Rawlings-Blake Releases First Ad, Mayoral Campaign Heats Up
BALTIMORE (WJZ)—Baltimore Mayor Stephanie Rawlings-Blake launches the first television ad of the campaign season. The primary election is a little more than a month away.
As political reporter Pat Warren explains, the candidates are picking up the pace.
Mayor Rawlings-Blake lets her mother do the talking in her new advertisement: “Every day she gets up. She goes to work. She makes tough decisions– not for herself, but for the city that she loves.”
But her absence from recent community forums has other candidates for mayor questioning her commitment.
“I think it’s a real crime that she hasn’t seen fit to come out and join with the rest of the candidates and present her platform and take the tough questions from the community,” said Jody Landers.
Rawlings-Blake attended the Park Heights National Night Out in her capacity as mayor on Tuesday night, but a campaign spokesperson told WJZ her duties as mayor have prevented her from accepting invitations to community forums.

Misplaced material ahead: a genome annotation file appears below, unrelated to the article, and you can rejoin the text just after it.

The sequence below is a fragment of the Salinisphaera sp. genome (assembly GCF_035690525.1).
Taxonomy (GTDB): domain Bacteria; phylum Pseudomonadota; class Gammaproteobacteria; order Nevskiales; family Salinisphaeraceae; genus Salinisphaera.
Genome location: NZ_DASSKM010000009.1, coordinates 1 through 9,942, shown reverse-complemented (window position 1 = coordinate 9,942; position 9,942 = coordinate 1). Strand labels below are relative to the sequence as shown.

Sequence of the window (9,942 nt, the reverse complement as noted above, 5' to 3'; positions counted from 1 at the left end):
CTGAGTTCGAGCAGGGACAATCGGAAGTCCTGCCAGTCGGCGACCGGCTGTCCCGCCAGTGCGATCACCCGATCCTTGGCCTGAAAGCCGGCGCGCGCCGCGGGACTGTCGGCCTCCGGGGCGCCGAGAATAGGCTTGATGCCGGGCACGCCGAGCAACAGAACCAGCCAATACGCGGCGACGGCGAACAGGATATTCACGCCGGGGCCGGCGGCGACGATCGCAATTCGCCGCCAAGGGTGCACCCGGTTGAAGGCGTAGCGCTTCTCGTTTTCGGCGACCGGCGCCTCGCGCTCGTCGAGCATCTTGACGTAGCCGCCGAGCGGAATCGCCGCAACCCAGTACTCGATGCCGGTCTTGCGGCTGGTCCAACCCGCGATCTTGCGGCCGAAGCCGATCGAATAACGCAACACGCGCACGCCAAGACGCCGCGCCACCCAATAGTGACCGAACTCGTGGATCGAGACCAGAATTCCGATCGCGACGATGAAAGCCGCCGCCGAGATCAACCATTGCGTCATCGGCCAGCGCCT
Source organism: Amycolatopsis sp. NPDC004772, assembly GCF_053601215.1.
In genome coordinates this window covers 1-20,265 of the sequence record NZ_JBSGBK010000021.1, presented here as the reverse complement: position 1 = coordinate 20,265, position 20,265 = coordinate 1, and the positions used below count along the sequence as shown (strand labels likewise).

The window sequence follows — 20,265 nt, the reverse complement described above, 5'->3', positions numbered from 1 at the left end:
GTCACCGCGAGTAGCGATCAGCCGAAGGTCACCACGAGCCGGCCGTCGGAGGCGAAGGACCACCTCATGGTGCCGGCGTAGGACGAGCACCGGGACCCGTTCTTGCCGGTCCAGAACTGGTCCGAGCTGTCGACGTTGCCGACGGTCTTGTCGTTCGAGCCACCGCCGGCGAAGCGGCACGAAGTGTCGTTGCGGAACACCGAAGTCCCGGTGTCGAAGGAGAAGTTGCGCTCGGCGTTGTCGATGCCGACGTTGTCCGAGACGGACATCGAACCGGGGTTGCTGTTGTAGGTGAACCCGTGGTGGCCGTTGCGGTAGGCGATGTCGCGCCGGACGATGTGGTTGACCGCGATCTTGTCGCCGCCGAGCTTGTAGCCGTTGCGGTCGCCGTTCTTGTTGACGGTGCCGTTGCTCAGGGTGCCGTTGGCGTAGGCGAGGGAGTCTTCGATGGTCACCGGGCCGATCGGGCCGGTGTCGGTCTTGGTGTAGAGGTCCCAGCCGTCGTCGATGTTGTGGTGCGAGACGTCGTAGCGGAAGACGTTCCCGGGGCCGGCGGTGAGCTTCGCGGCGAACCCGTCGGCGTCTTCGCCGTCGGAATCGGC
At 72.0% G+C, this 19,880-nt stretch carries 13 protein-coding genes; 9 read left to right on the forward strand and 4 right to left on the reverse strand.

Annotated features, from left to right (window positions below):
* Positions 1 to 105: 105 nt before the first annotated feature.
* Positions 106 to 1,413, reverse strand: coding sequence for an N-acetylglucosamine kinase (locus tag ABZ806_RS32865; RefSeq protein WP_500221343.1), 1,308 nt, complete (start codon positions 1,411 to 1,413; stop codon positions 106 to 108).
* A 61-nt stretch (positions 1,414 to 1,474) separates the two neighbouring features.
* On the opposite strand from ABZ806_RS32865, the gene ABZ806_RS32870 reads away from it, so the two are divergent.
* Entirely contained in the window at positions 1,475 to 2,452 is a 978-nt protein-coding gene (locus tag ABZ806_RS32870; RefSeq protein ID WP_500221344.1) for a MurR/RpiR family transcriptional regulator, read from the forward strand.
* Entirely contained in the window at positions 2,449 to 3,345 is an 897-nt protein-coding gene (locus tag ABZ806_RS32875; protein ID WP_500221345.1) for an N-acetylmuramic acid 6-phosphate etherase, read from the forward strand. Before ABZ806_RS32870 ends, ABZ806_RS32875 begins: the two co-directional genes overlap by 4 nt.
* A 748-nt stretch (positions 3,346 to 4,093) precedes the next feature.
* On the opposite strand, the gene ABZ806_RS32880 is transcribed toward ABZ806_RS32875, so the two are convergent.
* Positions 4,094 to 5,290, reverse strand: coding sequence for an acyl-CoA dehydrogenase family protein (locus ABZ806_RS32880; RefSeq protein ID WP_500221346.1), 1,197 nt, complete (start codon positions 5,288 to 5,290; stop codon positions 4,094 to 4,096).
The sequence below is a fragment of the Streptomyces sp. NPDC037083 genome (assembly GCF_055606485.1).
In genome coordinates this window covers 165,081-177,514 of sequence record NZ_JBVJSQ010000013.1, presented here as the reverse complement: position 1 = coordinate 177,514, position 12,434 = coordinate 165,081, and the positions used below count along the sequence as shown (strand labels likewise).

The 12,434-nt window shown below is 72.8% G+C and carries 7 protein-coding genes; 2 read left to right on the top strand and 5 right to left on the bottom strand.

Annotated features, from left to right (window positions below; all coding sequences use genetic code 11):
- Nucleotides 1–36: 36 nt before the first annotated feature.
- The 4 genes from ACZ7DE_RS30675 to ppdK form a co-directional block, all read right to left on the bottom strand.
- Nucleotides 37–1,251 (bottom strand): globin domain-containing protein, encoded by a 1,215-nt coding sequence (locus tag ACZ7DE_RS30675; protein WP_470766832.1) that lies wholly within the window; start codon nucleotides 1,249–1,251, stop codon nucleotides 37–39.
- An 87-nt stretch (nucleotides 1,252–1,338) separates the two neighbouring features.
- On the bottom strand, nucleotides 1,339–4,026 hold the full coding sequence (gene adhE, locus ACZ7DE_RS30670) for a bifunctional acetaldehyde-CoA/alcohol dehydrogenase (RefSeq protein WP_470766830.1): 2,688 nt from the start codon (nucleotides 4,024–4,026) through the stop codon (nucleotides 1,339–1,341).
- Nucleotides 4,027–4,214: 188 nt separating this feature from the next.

Candidate Catherine Pugh attended the Night Out as well, and went on to participate in the largest mayoral forum to date on Tuesday night.
“I did pass Stephanie Rawlings-Blake earlier today as folks are out in the community at Night Outs, but she should have been here,” Pugh said at a community forum.
It appears the mayor’s TV ad is having an effect on the campaign in general.
“Glad to see that she’s being a little more proactive in this campaign,” Pugh said. “We’d really like to see her at the debates, in the community and talking to the people.”
“What we’re doing is accepting invitations from the community to come out, present our positions, listen to their concerns, take the questions from the community. You can’t question a television ad. At least as far as I remember,” Landers said.
Expect to see more ads as the primary date draws closer. Remember, early voting starts Sept. 1 and ends Sept. 8. The primary election is Sept. 13.
Other candidates in the race include former city planner Otis Rolley and Baltimore Clerk of Courts Frank Conaway.